DOI: 10.1111/j.2044-8295.2012.02124.x

Although the facilitative effects of chewing gum on free recall have proved contentious (e.g., Tucha, Mecklinger, Maier, Hammerl, & Lange, 2004; Wilkinson, Scholey, & Wesnes, 2002), there are strong physiological grounds, for example, increased cerebral activity and blood flow following the act of mastication, to suppose facilitation. The present study manipulated resistance to mastication, that is, chewing four pellets versus one pellet of gum, with the assumption that increased resistance will accentuate cerebral activity and blood flow. Additionally, chewing rate was recorded for all participants. In a within-participants design, participants performed a series of immediate free recall tasks while chewing gum at learning (one or four pellets) and recall (one or four pellets). Increased chewing resistance was not associated with increased memory performance, despite consistent chewing rates for both the one and four pellet conditions at both learning and recall. However, a pattern of recall consistent with context-dependent memory was observed. Here, participants who chewed the equivalent number of gum pellets at both learning and recall experienced significantly superior word recall compared to those conditions where the number of gum pellets differed. © 2012 The British Psychological Society.

This data was imported from Web of Science (Lite):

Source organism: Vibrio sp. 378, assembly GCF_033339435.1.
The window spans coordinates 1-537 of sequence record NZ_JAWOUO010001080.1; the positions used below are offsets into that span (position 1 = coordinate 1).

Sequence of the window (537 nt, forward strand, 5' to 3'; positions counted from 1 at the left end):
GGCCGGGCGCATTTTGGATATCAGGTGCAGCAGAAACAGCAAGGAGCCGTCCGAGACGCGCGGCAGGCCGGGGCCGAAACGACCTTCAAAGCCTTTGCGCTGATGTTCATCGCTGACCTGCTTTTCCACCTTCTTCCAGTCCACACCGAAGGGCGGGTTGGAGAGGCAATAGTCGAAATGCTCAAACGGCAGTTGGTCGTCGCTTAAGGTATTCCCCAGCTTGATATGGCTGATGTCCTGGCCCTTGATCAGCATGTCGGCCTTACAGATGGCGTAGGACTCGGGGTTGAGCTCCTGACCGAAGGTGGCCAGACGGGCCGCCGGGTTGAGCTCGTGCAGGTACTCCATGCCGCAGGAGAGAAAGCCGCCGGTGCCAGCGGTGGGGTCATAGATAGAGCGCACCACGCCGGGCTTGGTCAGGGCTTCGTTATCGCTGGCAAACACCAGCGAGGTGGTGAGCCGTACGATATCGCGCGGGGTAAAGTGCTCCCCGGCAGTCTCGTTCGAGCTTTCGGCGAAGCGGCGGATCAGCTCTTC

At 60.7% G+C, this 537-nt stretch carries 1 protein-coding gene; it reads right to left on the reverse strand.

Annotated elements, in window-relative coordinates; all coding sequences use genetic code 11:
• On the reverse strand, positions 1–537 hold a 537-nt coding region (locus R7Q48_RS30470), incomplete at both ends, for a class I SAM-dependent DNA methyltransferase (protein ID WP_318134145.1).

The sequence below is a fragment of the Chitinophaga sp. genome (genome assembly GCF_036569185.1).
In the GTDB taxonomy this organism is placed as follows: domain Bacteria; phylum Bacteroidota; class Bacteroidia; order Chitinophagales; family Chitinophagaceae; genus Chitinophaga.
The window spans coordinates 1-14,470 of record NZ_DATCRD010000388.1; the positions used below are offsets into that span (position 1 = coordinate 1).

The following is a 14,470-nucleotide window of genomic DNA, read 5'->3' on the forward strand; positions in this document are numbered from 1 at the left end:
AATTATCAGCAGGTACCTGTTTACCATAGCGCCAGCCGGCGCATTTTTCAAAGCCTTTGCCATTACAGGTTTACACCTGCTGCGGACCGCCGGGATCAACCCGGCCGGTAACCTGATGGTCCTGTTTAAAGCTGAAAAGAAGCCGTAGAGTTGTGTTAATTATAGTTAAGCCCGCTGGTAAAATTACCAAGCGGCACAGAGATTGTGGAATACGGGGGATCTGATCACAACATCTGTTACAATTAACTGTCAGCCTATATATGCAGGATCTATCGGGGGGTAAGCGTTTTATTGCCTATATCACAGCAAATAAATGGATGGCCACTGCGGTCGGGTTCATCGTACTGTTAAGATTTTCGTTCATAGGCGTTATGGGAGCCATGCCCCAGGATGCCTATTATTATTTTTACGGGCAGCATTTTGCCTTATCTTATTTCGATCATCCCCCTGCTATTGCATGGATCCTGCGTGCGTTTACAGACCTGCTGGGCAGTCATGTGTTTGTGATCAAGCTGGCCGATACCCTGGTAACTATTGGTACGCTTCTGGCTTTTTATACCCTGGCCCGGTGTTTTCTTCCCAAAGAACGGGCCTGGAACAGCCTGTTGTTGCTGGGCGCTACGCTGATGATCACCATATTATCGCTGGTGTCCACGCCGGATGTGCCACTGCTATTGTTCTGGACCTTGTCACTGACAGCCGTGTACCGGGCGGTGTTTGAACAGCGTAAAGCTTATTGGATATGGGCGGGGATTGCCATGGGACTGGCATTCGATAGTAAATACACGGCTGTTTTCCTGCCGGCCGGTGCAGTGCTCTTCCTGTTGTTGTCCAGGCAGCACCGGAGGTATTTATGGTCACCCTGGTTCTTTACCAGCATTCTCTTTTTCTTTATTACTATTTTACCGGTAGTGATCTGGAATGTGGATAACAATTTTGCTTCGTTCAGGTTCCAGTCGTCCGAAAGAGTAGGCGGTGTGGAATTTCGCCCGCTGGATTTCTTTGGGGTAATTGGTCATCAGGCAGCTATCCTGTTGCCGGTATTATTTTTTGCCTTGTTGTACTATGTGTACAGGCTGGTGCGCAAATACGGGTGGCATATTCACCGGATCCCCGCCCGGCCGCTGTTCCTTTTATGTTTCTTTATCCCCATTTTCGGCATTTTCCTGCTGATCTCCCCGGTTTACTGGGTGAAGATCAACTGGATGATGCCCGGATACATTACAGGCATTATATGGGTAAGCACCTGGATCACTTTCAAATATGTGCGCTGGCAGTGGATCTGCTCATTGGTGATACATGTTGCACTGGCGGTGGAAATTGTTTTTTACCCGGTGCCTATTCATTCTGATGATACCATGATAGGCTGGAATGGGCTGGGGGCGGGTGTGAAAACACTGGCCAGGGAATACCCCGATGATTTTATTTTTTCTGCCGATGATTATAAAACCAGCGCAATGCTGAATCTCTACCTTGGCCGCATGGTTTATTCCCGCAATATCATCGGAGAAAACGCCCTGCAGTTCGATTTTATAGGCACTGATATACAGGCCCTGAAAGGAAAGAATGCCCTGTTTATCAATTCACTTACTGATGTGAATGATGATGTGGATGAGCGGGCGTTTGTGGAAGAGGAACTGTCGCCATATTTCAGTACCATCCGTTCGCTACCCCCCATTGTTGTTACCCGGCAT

Authors: Rickman, S., Johnson, A. and Miles, C.

Journal: BRITISH JOURNAL OF PSYCHOLOGY

Volume: 104

Issue: 3

Pages: 339-346

ISSN: 0007-1269

DOI: 10.1111/j.2044-8295.2012.02124.x

This data was imported from Europe PubMed Central:

Authors: Rickman, S., Johnson, A. and Miles, C.

Journal: British journal of psychology (London, England : 1953)

Volume: 104

Issue: 3

Pages: 339-346

ISSN: 0007-1269

Although the facilitative effects of chewing gum on free recall have proved contentious (e.g., Tucha, Mecklinger, Maier, Hammerl, & Lange, 2004; Wilkinson, Scholey, & Wesnes, 2002), there are strong physiological grounds, for example, increased cerebral activity and blood flow following the act of mastication, to suppose facilitation. The present study manipulated resistance to mastication, that is, chewing four pellets versus one pellet of gum, with the assumption that increased resistance will accentuate cerebral activity and blood flow. Additionally, chewing rate was recorded for all participants. In a within-participants design, participants performed a series of immediate free recall tasks while chewing gum at learning (one or four pellets) and recall (one or four pellets). Increased chewing resistance was not associated with increased memory performance, despite consistent chewing rates for both the one and four pellet conditions at both learning and recall. However, a pattern of recall consistent with context-dependent memory was observed. Here, participants who chewed the equivalent number of gum pellets at both learning and recall experienced significantly superior word recall compared to those conditions where the number of gum pellets differed.